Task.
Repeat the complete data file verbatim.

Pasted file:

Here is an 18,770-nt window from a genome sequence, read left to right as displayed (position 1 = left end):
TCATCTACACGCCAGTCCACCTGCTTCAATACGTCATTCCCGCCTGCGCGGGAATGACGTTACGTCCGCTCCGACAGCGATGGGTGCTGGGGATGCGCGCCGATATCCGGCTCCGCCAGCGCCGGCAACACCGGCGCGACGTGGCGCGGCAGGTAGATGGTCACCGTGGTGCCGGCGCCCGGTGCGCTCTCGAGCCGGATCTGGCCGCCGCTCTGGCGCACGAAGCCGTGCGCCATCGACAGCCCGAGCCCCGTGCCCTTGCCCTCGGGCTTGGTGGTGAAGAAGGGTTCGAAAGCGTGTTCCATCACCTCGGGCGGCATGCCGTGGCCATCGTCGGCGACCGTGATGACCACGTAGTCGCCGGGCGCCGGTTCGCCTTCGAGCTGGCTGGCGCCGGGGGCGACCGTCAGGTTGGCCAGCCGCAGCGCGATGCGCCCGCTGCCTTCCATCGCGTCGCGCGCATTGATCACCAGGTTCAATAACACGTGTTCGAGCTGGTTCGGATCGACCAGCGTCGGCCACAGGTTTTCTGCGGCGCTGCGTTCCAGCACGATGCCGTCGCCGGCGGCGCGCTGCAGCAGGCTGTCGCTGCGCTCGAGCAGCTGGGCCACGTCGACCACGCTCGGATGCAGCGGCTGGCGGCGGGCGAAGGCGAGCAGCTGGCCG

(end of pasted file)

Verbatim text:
Here is an 18,770-nt window from a genome sequence, read left to right as displayed (position 1 = left end):
TCATCTACACGCCAGTCCACCTGCTTCAATACGTCATTCCCGCCTGCGCGGGAATGACGTTACGTCCGCTCCGACAGCGATGGGTGCTGGGGATGCGCGCCGATATCCGGCTCCGCCAGCGCCGGCAACACCGGCGCGACGTGGCGCGGCAGGTAGATGGTCACCGTGGTGCCGGCGCCCGGTGCGCTCTCGAGCCGGATCTGGCCGCCGCTCTGGCGCACGAAGCCGTGCGCCATCGACAGCCCGAGCCCCGTGCCCTTGCCCTCGGGCTTGGTGGTGAAGAAGGGTTCGAAAGCGTGTTCCATCACCTCGGGCGGCATGCCGTGGCCATCGTCGGCGACCGTGATGACCACGTAGTCGCCGGGCGCCGGTTCGCCTTCGAGCTGGCTGGCGCCGGGGGCGACCGTCAGGTTGGCCAGCCGCAGCGCGATGCGCCCGCTGCCTTCCATCGCGTCGCGCGCATTGATCACCAGGTTCAATAACACGTGTTCGAGCTGGTTCGGATCGACCAGCGTCGGCCACAGGTTTTCTGCGGCGCTGCGTTCCAGCACGATGCCGTCGCCGGCGGCGCGCTGCAGCAGGCTGTCGCTGCGCTCGAGCAGCTGGGCCACGTCGACCACGCTCGGATGCAGCGGCTGGCGGCGGGCGAAGGCGAGCAGCTGGCCG